What it means to end family homelessness

2014 St. Francis Holiday Party 18 Sharieka Lightbourne

The numbers speak for themselves:

6,865 people are homelessness in Washington, DC.
3,795 parents and children or 1,231 families are homeless in Washington, DC.
While other kinds of homelessness are decreasing in DC, family homelessness increased 50% from 2010-2014.

And this number is rising.
At the same time, affordable housing options for families are decreasing rapidly.

No family should be homeless. No parent should have to raise their child in a homeless shelter.

This is why we are working to end family homelessness by 2020 in DC.

You might be saying to yourself – this is impossible, people lose their homes all the time. How do you end homelessness?

You’re right. There is no way to completely stop a person or family from experiencing a housing crisis, but we can make sure that when this does happen, they have the services and support needed to keep their housing, or find new housing without an exten

ded stay in a shelter or on the street. This would effectively end family homelessness as we know it.

As the United States Interagency Council on Homelessness said, “An end to homelessness means that every community will have a systematic response in place that ensures homelessness is prevented whenever possible or is otherwise a rare, brief, and non-recurring experience.”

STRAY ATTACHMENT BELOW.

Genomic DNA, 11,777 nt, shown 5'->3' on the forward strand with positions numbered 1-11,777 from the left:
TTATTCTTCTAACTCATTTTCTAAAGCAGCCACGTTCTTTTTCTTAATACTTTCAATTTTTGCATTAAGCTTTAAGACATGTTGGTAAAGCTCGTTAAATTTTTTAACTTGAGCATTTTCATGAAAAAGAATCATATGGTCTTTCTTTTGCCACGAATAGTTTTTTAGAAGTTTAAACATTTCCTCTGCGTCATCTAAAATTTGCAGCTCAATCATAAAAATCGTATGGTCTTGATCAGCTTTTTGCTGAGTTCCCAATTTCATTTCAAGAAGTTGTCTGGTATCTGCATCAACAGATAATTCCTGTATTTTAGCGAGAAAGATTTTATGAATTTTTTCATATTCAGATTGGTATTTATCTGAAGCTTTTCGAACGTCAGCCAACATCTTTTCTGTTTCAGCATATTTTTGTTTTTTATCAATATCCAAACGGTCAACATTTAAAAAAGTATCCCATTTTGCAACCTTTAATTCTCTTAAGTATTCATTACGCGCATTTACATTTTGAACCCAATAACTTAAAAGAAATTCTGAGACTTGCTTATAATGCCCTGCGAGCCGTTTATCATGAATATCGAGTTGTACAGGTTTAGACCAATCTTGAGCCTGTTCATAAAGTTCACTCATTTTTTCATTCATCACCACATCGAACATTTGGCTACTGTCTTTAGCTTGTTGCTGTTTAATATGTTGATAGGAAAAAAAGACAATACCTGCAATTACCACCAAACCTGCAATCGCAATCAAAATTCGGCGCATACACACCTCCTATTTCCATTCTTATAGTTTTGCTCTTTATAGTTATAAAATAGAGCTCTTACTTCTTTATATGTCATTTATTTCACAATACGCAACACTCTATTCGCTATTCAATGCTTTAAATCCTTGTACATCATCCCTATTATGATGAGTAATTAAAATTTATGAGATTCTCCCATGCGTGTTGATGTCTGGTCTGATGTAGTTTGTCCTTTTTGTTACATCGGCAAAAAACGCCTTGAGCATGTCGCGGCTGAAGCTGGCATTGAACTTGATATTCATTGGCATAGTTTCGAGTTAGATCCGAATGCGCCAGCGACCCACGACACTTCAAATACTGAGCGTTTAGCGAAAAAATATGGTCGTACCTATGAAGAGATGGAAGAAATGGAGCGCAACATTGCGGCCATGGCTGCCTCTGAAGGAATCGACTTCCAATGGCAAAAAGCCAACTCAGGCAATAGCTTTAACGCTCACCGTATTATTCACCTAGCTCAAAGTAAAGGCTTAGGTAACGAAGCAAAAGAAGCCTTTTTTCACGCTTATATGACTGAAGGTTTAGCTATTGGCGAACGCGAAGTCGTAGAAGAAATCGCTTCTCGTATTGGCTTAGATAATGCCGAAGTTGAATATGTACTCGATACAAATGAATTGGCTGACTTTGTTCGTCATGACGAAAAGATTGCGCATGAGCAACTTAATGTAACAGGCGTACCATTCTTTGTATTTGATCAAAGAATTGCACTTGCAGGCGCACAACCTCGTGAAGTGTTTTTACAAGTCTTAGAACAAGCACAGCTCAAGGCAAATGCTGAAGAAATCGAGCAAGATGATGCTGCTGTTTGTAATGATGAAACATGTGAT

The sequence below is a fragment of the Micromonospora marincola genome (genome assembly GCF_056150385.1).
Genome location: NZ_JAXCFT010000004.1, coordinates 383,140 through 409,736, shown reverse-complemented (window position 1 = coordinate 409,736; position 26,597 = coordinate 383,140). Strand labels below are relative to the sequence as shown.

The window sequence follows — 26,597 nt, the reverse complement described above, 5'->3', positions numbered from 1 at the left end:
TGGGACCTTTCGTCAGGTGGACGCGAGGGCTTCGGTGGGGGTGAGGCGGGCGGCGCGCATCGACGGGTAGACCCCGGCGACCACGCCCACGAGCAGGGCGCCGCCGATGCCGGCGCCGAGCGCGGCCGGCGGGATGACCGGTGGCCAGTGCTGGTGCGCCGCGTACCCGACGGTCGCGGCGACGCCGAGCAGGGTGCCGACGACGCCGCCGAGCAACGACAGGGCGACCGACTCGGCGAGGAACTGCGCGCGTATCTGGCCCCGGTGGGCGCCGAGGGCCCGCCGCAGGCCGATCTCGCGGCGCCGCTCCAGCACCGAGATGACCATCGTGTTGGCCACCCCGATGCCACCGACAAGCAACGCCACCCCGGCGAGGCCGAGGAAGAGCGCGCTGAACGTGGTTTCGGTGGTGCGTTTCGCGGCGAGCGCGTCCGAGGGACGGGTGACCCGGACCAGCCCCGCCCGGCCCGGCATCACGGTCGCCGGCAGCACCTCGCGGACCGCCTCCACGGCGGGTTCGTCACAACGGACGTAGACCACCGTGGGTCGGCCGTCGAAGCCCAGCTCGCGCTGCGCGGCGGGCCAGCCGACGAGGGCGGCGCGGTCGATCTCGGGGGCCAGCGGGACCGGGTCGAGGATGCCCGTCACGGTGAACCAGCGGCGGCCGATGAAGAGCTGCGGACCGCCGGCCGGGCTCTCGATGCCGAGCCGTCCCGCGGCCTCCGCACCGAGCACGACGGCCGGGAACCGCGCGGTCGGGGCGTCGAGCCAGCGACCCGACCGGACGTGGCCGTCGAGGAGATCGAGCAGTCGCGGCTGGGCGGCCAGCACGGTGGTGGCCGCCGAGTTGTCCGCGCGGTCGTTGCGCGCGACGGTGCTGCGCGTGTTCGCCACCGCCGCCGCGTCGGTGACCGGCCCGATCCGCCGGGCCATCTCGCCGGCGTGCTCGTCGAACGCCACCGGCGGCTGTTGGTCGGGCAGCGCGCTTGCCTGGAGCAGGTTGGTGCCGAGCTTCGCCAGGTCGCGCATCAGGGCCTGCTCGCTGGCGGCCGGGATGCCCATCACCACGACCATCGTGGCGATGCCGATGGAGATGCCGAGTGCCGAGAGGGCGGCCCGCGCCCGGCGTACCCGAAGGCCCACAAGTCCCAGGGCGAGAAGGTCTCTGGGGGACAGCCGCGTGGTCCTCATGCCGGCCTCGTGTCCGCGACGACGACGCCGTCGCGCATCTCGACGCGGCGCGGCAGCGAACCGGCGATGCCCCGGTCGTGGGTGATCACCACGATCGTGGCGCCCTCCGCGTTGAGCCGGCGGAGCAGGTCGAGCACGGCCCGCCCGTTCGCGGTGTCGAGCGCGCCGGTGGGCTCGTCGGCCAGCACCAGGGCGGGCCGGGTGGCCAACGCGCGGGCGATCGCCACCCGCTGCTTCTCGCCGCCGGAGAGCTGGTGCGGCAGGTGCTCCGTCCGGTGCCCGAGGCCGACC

To do this, as a community and city we need to do a few things:

  1. For people or families that are on the cusp of homelessness, we need to prevent them from becoming homeless in the first place by providing support to either keep their housing, or to identify a place to go.
  2. For people or families that are already homeless, we need to have a shelter system that is easy to enter and access with a direct line to permanent stable and appropriate housing and support services that fit the needs of each unique family or individual.

Over the past 25 years, THC has grown not only in the number of families that we serve, but also in the kinds of housing we provide. We did this because we wanted to better support the unique strengths and challenges of the families that are in our programs.

Beyond the work that we do with our families, THC is part of a broader network that supports families with short and long term housing needs, and we are excited and ready for the hard work ahead. We know that family homelessness is a serious problem in DC. We also know that it is a solvable one.

Keep up to date with our work to end family homelessness in Washington, DC by following us on Facebook @thcdc
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